First of two parts
LOVE him, as the Yellows do, or hate him, as those who were sympathetic to the late Chief Justice Renato Corona — whom he is alleged to have helped oust — do, Senior Associate Justice Antonio Carpio, who retires from the Supreme Court on Friday, has had a fascinating career, marked by episodes one might term either tragic or jinxed.
You, dear reader, decide which would be the best description.
What is mostly forgotten now is that Carpio and his ideological mentor, retired Gen. Jose Almonte executed in 1992 then President Fidel Ramos’ bold tack early in his administration of going against two of the country’s powerful oligarchs then: tobacco magnate Lucio Tan and the Antonio Cojuangco clan which claimed to own Philippine Long Distance Telephone Co. (PLDT).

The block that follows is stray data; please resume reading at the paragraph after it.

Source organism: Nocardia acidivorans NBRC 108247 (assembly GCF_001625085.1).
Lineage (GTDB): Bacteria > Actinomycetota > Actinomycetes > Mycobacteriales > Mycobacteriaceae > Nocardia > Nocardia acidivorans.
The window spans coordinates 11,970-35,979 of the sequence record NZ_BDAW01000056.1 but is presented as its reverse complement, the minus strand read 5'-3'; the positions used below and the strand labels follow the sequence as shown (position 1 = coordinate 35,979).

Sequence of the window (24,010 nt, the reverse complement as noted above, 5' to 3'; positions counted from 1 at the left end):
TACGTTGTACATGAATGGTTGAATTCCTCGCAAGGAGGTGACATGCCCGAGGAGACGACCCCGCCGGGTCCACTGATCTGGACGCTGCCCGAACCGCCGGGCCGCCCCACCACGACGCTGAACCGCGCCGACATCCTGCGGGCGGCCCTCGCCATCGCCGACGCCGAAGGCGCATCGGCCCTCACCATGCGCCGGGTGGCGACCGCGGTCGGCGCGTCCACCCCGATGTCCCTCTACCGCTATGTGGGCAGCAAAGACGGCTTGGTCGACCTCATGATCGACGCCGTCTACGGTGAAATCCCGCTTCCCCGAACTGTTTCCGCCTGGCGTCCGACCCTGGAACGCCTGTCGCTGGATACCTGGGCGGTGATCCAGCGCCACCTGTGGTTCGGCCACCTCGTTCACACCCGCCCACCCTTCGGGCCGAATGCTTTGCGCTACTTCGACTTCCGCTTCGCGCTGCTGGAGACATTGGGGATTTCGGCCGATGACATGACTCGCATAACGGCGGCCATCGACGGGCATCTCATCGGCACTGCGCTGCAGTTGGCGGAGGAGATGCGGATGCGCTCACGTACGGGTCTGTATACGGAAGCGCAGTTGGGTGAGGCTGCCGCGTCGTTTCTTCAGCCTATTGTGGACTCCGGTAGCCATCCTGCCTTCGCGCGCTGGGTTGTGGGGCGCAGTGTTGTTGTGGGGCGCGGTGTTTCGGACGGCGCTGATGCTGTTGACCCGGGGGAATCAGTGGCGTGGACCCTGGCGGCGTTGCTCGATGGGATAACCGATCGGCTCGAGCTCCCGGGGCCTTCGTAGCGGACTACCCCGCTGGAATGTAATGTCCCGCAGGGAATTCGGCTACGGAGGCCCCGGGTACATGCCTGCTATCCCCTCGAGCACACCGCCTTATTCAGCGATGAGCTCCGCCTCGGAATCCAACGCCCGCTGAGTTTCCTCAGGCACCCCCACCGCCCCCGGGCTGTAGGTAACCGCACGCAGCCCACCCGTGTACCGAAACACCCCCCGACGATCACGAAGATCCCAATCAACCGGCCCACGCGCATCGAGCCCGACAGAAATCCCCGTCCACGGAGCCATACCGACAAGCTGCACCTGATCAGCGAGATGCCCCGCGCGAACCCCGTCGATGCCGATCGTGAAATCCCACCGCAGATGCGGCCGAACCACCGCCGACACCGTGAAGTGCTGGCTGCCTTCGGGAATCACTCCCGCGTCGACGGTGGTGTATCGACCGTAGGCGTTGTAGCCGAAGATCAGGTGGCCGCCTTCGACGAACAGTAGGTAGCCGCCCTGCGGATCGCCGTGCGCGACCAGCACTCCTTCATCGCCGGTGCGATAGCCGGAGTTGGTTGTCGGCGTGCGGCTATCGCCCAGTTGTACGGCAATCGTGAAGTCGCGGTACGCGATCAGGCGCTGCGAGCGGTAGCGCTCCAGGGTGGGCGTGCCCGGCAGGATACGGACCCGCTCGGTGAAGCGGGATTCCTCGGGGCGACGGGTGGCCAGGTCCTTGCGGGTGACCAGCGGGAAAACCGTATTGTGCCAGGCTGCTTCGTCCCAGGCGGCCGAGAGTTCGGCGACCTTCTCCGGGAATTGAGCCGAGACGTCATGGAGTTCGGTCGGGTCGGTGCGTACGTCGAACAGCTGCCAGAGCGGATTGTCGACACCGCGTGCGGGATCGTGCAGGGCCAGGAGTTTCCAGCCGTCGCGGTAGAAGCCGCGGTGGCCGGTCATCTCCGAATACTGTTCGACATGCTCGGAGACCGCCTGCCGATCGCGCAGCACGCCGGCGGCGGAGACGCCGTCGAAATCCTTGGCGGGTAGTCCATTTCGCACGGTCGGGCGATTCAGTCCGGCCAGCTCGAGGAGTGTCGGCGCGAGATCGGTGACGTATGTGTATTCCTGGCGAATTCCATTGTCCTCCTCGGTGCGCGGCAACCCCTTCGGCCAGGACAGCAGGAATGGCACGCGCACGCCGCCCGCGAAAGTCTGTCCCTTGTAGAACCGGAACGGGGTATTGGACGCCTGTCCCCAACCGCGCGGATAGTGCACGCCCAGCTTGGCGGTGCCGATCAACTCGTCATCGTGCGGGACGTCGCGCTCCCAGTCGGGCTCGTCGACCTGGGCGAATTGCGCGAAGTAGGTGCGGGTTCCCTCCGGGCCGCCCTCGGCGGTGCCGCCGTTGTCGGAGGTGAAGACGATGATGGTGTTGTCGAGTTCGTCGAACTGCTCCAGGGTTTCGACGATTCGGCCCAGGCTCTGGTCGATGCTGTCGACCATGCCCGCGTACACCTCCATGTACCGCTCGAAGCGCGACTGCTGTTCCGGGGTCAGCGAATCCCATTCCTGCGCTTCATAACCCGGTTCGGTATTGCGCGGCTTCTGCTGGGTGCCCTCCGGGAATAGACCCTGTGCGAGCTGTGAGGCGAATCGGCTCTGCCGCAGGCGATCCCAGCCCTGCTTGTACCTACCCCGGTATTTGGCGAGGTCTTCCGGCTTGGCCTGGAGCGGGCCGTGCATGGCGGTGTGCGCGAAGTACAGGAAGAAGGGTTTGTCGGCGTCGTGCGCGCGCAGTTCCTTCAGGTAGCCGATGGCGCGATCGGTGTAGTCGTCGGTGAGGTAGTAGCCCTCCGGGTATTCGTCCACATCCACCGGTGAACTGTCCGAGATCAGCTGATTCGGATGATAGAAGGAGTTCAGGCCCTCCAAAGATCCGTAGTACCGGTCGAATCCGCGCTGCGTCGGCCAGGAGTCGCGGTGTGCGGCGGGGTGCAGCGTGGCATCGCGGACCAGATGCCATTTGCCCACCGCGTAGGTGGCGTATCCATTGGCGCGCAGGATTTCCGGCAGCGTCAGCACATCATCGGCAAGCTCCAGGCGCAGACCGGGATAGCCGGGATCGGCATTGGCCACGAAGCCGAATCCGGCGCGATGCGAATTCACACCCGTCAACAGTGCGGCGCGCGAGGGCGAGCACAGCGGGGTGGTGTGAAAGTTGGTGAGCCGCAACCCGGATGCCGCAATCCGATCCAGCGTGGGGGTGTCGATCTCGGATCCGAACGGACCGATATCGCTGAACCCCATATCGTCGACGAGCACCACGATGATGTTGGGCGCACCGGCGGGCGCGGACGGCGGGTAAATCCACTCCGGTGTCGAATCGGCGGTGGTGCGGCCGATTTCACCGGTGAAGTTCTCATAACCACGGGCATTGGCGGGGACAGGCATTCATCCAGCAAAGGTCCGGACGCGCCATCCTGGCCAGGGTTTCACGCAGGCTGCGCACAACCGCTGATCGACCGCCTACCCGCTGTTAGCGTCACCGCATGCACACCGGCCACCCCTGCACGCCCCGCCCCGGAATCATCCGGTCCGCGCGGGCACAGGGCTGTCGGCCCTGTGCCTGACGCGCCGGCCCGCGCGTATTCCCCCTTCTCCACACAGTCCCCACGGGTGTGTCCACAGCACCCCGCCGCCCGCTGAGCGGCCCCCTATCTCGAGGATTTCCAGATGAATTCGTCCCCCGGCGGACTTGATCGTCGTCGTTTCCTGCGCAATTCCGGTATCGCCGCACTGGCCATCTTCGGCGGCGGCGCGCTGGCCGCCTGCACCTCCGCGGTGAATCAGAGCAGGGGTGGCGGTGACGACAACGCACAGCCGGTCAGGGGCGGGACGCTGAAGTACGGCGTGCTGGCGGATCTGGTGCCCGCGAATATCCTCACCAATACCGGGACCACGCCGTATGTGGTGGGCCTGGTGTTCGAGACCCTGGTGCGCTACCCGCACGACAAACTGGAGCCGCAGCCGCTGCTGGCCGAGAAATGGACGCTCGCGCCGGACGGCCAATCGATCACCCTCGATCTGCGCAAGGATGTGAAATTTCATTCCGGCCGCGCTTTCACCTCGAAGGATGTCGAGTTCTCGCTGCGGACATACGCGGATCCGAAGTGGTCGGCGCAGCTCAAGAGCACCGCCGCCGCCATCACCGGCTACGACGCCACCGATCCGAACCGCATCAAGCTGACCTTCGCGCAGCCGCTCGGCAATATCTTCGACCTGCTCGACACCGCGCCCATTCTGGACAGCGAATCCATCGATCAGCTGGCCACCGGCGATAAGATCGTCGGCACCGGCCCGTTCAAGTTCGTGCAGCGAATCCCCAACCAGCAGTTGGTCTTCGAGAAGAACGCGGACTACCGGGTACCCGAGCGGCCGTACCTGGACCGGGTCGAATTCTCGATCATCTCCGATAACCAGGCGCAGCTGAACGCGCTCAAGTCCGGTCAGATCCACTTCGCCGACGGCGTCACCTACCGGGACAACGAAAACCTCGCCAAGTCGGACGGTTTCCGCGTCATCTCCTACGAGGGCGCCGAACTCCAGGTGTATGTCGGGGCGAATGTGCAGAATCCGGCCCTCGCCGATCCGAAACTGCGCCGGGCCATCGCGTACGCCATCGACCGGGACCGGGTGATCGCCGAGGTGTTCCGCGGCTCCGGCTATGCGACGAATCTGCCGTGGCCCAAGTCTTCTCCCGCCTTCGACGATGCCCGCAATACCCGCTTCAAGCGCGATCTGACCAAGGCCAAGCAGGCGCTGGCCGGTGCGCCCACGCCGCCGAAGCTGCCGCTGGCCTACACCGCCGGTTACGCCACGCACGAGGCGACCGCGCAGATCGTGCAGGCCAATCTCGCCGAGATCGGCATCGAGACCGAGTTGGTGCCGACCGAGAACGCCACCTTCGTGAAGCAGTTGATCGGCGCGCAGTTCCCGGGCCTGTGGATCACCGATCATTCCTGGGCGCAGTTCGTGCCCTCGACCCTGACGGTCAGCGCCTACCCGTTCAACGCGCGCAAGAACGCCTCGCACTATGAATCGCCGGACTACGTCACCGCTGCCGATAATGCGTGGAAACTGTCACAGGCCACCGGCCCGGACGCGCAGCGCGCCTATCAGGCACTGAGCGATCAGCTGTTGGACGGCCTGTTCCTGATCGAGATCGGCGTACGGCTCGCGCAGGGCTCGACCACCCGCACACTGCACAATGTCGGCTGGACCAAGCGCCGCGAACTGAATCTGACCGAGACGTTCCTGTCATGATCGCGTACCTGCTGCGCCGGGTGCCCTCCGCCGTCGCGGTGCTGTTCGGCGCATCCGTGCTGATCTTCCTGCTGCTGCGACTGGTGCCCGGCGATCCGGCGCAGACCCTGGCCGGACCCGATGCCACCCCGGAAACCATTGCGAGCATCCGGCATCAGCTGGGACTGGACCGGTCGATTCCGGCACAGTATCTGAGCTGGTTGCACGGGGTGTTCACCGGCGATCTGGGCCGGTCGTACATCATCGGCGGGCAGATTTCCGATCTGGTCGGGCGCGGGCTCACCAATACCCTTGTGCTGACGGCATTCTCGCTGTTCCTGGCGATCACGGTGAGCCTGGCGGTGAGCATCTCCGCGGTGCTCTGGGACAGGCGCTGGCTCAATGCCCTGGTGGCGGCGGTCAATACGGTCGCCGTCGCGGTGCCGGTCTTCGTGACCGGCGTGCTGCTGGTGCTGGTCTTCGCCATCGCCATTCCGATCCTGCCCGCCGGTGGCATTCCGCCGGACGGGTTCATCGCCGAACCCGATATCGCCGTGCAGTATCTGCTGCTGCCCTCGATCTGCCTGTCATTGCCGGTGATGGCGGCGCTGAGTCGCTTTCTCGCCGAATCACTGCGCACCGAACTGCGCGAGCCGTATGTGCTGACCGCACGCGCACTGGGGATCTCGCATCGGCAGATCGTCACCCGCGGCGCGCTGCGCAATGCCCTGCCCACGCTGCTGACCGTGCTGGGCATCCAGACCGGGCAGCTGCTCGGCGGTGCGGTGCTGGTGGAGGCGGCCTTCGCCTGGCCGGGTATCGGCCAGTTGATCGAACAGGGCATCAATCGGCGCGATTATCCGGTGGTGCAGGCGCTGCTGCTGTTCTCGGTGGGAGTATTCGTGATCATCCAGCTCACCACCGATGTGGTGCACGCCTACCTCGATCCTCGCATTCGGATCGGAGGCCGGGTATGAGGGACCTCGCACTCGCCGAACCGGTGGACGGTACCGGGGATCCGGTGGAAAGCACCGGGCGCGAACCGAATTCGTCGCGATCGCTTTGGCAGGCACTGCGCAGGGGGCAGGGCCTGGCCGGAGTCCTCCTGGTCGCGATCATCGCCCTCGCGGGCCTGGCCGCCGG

The first Yellow regime practically wanted the Tan conglomerate wiped out of the Philippine business landscape as Tan was branded as one of Marcos’ richest cronies. The Presidential Commission on Good Government (PCGG) “sequestered” the tycoon’s biggest firms, while it tried to gather evidence — unsuccessfully — that he had amassed ill-gotten wealth with the dictator’s help.
But not only that, with the PCGG cases appearing to be going nowhere—one reason being that documents held by Cory Aquino’s officials couldn’t be found—the Ramos administration led by his then Chief Presidential Legal Counsel Carpio slapped in 1992 a P25 billion tax-evasion case against Tan’s Fortune Tobacco Corp., claiming that it had been using forged BIR stamps on its cigarettes.